Where writers choose to work on their craft matters. I was in a Starbucks today, meeting someone to sell some crafting equipment. (I decided to stop crafting anything but stories and poems because everything else is just a distraction.) As I stood there, I observed people sitting and working on laptops and tablets. Most of them had headphones on. Most were tucked into some dark corner, ignoring everyone around them so they could concentrate. One guy was spread out over half the counter and glared at me when I sat down, like my mere presence was disruptive to his workspace.
I wondered why these people bothered to come to the coffee shop to work at all. Maybe their homes are noisy. Well, Starbucks was noisy–and with some construction going on outside, I hope their headphones were noise-cancelling. Maybe their homes are too distracting. But the comings and goings of a busy coffee shop would distract me.
There’ve been so many times people have suggested I go and work at a coffee shop, but I just can’t bring myself to do it. It’s not based on concern that I’ll seem pretentious–I don’t think I am pretentious and even if I seemed that way to others, it wouldn’t really affect me. It’s based on the fact that I don’t think I’d be as productive.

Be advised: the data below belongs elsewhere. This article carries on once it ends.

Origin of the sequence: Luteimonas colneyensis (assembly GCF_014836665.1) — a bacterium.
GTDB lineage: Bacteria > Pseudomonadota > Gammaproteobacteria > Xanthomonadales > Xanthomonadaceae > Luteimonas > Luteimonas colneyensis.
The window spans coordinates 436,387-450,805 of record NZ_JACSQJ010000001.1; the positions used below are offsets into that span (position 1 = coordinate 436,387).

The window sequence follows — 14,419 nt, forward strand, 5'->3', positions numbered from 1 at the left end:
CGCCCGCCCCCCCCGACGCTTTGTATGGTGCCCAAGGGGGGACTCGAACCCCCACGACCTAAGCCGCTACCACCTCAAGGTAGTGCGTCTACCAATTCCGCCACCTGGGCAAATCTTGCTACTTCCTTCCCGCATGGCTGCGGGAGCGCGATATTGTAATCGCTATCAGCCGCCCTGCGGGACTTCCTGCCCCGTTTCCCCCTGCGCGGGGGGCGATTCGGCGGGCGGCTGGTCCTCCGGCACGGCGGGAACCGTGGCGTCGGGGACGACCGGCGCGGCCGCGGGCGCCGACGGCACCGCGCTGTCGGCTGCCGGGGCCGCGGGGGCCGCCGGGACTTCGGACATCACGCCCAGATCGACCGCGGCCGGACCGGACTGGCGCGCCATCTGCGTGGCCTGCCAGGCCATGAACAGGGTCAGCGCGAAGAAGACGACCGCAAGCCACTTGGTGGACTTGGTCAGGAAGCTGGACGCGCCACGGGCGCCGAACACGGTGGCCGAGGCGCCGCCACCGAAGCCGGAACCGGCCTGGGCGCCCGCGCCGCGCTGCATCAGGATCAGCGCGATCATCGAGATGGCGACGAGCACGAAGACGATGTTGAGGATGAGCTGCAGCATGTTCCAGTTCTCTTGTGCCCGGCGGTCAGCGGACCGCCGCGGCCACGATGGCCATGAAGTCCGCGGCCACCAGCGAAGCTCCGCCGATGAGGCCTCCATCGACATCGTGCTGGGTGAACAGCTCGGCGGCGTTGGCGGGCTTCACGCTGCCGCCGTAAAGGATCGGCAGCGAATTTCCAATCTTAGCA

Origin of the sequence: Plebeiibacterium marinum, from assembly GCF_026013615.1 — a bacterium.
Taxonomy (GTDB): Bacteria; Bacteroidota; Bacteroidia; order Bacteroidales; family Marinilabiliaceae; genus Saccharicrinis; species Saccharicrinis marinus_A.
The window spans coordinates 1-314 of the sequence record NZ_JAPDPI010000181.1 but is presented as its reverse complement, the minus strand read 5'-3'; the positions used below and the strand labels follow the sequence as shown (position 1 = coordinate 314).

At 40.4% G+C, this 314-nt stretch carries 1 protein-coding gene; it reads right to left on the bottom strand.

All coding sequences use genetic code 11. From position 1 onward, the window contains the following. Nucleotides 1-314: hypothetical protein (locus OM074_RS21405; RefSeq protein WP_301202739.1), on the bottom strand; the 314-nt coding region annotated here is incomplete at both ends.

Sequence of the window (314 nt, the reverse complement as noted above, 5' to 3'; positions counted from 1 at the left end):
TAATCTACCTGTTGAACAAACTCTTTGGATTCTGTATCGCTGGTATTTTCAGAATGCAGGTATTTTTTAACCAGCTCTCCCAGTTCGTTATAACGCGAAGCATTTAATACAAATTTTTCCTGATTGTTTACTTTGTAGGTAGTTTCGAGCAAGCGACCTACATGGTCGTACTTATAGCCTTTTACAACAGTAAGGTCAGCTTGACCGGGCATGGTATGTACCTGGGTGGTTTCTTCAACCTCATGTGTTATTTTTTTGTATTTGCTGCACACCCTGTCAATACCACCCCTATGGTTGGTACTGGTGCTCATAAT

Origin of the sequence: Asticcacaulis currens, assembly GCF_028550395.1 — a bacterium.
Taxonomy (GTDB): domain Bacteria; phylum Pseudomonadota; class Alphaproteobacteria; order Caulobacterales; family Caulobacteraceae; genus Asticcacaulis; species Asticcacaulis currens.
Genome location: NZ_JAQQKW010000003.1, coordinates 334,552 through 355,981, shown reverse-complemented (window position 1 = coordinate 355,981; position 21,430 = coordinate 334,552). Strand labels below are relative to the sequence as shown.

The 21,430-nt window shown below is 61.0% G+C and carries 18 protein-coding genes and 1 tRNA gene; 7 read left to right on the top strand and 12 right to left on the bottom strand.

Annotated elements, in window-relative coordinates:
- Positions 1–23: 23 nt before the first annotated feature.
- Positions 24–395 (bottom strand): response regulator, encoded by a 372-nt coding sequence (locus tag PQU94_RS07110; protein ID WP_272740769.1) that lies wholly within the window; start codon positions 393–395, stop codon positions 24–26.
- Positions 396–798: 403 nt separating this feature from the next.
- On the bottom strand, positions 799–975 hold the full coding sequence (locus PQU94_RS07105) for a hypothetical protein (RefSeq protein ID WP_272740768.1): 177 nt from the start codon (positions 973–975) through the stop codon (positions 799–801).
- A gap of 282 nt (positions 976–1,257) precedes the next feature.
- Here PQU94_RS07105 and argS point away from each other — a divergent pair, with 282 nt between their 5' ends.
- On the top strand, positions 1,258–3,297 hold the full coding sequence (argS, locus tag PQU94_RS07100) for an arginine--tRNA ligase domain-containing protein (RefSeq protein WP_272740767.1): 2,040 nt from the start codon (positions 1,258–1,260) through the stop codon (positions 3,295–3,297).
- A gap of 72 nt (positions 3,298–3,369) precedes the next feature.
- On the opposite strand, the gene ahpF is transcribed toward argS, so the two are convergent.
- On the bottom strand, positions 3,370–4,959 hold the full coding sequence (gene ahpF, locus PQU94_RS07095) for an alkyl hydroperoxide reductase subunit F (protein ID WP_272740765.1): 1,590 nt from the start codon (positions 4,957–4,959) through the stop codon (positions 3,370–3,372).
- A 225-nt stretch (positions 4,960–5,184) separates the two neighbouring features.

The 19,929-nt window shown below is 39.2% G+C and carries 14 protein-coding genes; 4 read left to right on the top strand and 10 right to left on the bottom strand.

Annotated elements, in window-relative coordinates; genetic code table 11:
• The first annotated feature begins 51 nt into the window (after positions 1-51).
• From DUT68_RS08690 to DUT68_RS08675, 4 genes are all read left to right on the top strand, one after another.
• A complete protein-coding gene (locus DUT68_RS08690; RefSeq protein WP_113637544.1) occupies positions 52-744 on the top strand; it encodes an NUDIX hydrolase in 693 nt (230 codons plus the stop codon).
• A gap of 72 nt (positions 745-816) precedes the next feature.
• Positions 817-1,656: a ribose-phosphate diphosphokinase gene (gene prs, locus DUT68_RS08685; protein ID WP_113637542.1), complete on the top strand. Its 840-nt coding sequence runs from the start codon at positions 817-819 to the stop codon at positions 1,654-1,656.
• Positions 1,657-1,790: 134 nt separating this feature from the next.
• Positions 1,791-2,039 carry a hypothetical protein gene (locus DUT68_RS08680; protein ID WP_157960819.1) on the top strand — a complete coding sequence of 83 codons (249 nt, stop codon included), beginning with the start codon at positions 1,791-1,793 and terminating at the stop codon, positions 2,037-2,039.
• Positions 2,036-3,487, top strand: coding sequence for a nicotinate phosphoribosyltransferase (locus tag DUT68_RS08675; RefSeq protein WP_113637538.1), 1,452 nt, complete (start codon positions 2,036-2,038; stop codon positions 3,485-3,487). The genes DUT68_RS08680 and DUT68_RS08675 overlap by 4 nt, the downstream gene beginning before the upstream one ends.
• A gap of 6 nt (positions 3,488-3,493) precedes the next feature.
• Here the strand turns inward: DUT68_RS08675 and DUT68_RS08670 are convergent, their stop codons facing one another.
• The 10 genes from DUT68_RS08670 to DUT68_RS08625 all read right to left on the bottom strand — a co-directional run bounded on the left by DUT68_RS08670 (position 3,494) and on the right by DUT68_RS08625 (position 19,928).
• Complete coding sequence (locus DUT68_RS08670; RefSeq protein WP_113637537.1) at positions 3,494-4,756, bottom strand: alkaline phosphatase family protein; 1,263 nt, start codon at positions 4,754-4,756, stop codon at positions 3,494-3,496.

When I’m writing, especially fiction or poetry, any real-world distraction is detrimental to my focus, to my work. I’m usually searching my brain for the exact right word or playing out a scene in my head. The only place I can efficiently do this is closed up in my small bedroom. I go full-screen on my computer and ignore everything else if I really need to concentrate. For me, writing in public spaces is like inviting the public into my imagination while I try to sort out a story in there. It just doesn’t work for me.
Where do you write? If you’re not a writer, where do you work? If you work in an office, where would you prefer to work? Why?